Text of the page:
Monday, September 28, 2020

Big Five Personality Scales

There are a few scales that measure the Big Five Personality Traits. One acronym is the word OCEAN. Each letter refers to the first letter of a Big Five personality trait.

Scientific studies by Paul Costa and Robert McCrae (1998) established a basis for the five factors known by the acronym OCEAN, which I refer to below.

See Big Five Personality Theory for more details and references.


O- Openness to experience includes curiosity, imagination, and creativity. People high in this trait appreciate complexity and originality and enjoy new experiences.


C- Conscientiousness describes behavior patterns of self-control and acting in socially acceptable ways. People high in conscientiousness are dependable, work within rules, plan and organize effectively, and have a strong degree of gratification. 


E- Extroversion  (aka extraversion) is often considered along with introversion. In a sense, the dimension identifies where a person finds their energy. Extroverts thrive in the presence of others while introverts need to withdraw from people to restore their souls in solitude. 


A- Agreeableness refers to patterns of interactions with others and contrasts with disagreeableness. People might describe those high in agreeableness as altruistic, trusting, modest, humble, patient, tactful, polite, kind, loyal, helpful, sensitive, amiable, cheerful, and considerate.


N- Neuroticism refers to emotional stability. Sensitive clinicians reframe this term as Emotional Stability. 

Availability of a Big Five Inventory

Link to a copy of the 44-item Big Five Inventory 

Link to a brief online version of the Big Five:


Intelligence and the Big Five

Results showed that openness (ρ = .20) and neuroticism (ρ = −.09) were the strongest Big Five correlates of intelligence and that openness correlated more with crystallized than fluid intelligence. At the facet level, traits related to intellectual engagement and unconventionality were more strongly related to intelligence than other openness facets, and sociability and orderliness were negatively correlated with intelligence. Facets of gregariousness and excitement seeking had stronger negative correlations, and openness to aesthetics, feelings, and values had stronger positive correlations with crystallized than fluid intelligence. Facets explained more than twice the variance of domains.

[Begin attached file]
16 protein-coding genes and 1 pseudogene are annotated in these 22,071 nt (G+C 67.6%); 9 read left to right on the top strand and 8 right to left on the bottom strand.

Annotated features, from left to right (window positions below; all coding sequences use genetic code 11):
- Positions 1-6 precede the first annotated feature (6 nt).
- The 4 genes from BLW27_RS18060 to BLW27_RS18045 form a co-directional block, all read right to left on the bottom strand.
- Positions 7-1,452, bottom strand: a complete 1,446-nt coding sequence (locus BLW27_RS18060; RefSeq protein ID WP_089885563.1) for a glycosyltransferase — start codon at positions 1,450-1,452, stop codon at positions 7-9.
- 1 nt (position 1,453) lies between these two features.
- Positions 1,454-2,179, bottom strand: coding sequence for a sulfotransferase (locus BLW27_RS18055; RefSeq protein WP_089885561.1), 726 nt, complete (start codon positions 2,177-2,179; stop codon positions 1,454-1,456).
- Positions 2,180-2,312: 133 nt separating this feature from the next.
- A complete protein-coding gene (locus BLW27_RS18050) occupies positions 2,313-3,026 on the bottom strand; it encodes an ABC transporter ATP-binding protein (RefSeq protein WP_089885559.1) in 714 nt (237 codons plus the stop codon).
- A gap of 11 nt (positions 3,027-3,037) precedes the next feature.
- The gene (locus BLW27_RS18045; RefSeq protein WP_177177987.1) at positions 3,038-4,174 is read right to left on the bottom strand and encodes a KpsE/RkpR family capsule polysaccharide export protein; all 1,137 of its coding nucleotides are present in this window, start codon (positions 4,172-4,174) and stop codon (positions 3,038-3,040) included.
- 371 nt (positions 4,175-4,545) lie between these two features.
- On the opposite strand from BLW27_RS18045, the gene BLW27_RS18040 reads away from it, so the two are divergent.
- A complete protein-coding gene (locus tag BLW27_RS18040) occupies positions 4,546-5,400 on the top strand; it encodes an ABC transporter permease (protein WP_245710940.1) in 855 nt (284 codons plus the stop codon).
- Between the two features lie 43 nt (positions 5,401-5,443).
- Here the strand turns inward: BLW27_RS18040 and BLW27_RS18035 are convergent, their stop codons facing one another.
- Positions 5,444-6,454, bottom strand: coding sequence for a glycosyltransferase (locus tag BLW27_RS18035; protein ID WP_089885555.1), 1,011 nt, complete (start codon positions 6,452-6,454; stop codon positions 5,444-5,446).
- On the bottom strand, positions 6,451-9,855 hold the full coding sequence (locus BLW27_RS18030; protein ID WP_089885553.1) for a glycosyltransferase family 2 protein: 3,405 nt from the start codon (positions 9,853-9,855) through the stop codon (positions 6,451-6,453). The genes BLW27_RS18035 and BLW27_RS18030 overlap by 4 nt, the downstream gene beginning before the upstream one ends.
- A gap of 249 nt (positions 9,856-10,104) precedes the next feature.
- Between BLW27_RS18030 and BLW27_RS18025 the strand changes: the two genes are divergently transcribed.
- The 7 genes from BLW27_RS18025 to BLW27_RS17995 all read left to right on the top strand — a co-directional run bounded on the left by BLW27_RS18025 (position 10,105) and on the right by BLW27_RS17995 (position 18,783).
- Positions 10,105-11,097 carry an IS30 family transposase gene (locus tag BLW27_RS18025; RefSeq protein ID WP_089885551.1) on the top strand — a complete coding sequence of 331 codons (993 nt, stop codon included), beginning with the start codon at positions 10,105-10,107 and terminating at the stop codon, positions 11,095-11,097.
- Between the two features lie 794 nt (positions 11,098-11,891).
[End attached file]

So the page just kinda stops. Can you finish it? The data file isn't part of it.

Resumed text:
(Anglim et al. 2022)


Spirituality and the Big Five

Ashton and Lee (2021) reported a positive relationship between religiosity and Big Five traits of agreeableness and conscientiousness.

Resource Link:  A – Z Test Index

Big Five References

Anglim, J., Dunlop, P. D., Wee, S., Horwood, S., Wood, J. K., & Marty, A. (2022). Personality and intelligence: A meta-analysis. Psychological Bulletin148(5–6), 301–336. (Supplemental)

Ashton, M. C., & Lee, K. (2021). A review of personality/religiousness associations. Current Opinion in Psychology40, 51–55.

Costa, P. T., Jr., & McCrae, R. R. (1998). Trait theories of personality. In D. F. Barone, M. Hersen, & V. B. Van Hasselt (Eds.), The Plenum series in social/clinical psychology: Advanced personality (p. 103–121). Plenum Press.


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 Reference for using scales in research:

Creating Surveys on AMAZON or GOOGLE

Reference for clinicians on understanding assessment

Applied Statistics Concepts for Counselors on AMAZON or GOOGLE


I created this Big Five Chart with an easy reference to the Domains and Facets 

CLICK   DOWNLOAD    for a pdf copy of the chart below




Openness to experience

   - closed to new experiences










   - careless, disorganized





 Achievement striving





   - introversion






 Positive emotions 




   - disagreeableness










  - emotional stability



Angry hostility





Sunday, September 13, 2020

Presenting Split Opinions in a Color Chart


This color chart by Pew Research published 10 September 2020, reveals a useful way to depict split opinions of a study. Here are a few observations:

1. Color coding the groups makes it easy to detect the differences.

2. Limiting the chart to 4 items makes it easy to see what's going on. If there were more items, a separate chart and text would be better.

3. The anchor points along a line provide visual evidence of the divide.

4. The "All voters" column on the right shows how useless an average would be to understand what is going on in a society (in this case, the US).

Learn more about Creating Surveys in my book, Creating Surveys on AMAZON at many of their worldwide bookstores.

Only $9.99 for the Kindle Edition

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My Page


My Books  AMAZON          and             GOOGLE STORE


FOLLOW   FACEBOOK   Geoff W. Sutton   TWITTER  @Geoff.W.Sutton




Articles: Academia   Geoff W Sutton   ResearchGate   Geoffrey W Sutton 

Perceptions and Experiences of Grace Scale--Short Form

Assessment name:   Perceptions and Experiences of Grace Scale--Short Form Scale overview: The Perceptions and Experiences of Grace Scale-...